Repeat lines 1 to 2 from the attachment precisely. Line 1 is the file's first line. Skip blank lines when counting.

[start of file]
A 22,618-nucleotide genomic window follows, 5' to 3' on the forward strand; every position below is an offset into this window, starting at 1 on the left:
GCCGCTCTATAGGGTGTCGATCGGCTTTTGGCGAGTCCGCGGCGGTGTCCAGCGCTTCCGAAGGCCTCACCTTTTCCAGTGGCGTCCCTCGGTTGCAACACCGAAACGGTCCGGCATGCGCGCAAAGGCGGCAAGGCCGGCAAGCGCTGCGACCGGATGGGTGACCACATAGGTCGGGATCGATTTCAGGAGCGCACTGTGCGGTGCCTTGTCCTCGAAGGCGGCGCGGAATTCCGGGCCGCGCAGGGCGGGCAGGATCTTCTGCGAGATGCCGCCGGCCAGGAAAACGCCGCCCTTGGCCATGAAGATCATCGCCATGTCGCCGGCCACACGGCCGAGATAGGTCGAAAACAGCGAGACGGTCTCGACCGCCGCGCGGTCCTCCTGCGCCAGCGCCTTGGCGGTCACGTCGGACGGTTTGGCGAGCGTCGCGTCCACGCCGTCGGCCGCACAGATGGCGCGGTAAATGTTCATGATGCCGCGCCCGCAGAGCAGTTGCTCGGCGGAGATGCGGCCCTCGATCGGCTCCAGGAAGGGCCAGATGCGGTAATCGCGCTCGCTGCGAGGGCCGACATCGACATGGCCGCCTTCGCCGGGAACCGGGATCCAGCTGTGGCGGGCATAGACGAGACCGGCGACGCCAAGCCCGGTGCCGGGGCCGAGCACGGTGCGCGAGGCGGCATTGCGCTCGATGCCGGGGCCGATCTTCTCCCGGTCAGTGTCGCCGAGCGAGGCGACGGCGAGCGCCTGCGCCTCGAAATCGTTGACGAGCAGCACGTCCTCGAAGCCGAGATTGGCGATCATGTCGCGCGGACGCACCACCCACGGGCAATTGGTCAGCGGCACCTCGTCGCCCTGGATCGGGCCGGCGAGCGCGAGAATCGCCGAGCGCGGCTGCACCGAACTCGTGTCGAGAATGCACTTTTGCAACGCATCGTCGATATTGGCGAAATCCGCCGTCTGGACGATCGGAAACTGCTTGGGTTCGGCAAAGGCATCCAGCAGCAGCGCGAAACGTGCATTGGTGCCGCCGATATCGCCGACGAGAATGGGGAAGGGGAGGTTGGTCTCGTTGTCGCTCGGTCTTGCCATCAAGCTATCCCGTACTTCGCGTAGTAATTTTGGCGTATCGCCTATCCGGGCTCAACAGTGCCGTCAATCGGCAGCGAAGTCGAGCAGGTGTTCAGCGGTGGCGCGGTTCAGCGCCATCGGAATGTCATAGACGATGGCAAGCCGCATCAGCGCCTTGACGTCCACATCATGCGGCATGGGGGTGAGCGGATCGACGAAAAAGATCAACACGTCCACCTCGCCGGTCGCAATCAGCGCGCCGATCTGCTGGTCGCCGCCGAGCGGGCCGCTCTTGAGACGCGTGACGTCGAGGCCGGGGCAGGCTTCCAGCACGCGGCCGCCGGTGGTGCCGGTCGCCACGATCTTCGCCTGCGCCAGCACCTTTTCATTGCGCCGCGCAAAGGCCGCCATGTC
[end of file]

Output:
A 22,618-nucleotide genomic window follows, 5' to 3' on the forward strand; every position below is an offset into this window, starting at 1 on the left:
GCCGCTCTATAGGGTGTCGATCGGCTTTTGGCGAGTCCGCGGCGGTGTCCAGCGCTTCCGAAGGCCTCACCTTTTCCAGTGGCGTCCCTCGGTTGCAACACCGAAACGGTCCGGCATGCGCGCAAAGGCGGCAAGGCCGGCAAGCGCTGCGACCGGATGGGTGACCACATAGGTCGGGATCGATTTCAGGAGCGCACTGTGCGGTGCCTTGTCCTCGAAGGCGGCGCGGAATTCCGGGCCGCGCAGGGCGGGCAGGATCTTCTGCGAGATGCCGCCGGCCAGGAAAACGCCGCCCTTGGCCATGAAGATCATCGCCATGTCGCCGGCCACACGGCCGAGATAGGTCGAAAACAGCGAGACGGTCTCGACCGCCGCGCGGTCCTCCTGCGCCAGCGCCTTGGCGGTCACGTCGGACGGTTTGGCGAGCGTCGCGTCCACGCCGTCGGCCGCACAGATGGCGCGGTAAATGTTCATGATGCCGCGCCCGCAGAGCAGTTGCTCGGCGGAGATGCGGCCCTCGATCGGCTCCAGGAAGGGCCAGATGCGGTAATCGCGCTCGCTGCGAGGGCCGACATCGACATGGCCGCCTTCGCCGGGAACCGGGATCCAGCTGTGGCGGGCATAGACGAGACCGGCGACGCCAAGCCCGGTGCCGGGGCCGAGCACGGTGCGCGAGGCGGCATTGCGCTCGATGCCGGGGCCGATCTTCTCCCGGTCAGTGTCGCCGAGCGAGGCGACGGCGAGCGCCTGCGCCTCGAAATCGTTGACGAGCAGCACGTCCTCGAAGCCGAGATTGGCGATCATGTCGCGCGGACGCACCACCCACGGGCAATTGGTCAGCGGCACCTCGTCGCCCTGGATCGGGCCGGCGAGCGCGAGAATCGCCGAGCGCGGCTGCACCGAACTCGTGTCGAGAATGCACTTTTGCAACGCATCGTCGATATTGGCGAAATCCGCCGTCTGGACGATCGGAAACTGCTTGGGTTCGGCAAAGGCATCCAGCAGCAGCGCGAAACGTGCATTGGTGCCGCCGATATCGCCGACGAGAATGGGGAAGGGGAGGTTGGTCTCGTTGTCGCTCGGTCTTGCCATCAAGCTATCCCGTACTTCGCGTAGTAATTTTGGCGTATCGCCTATCCGGGCTCAACAGTGCCGTCAATCGGCAGCGAAGTCGAGCAGGTGTTCAGCGGTGGCGCGGTTCAGCGCCATCGGAATGTCATAGACGATGGCAAGCCGCATCAGCGCCTTGACGTCCACATCATGCGGCATGGGGGTGAGCGGATCGACGAAAAAGATCAACACGTCCACCTCGCCGGTCGCAATCAGCGCGCCGATCTGCTGGTCGCCGCCGAGCGGGCCGCTCTTGAGACGCGTGACGTCGAGGCCGGGGCAGGCTTCCAGCACGCGGCCGCCGGTGGTGCCGGTCGCCACGATCTTCGCCTGCGCCAGCACCTTTTCATTGCGCCGCGCAAAGGCCGCCATGTC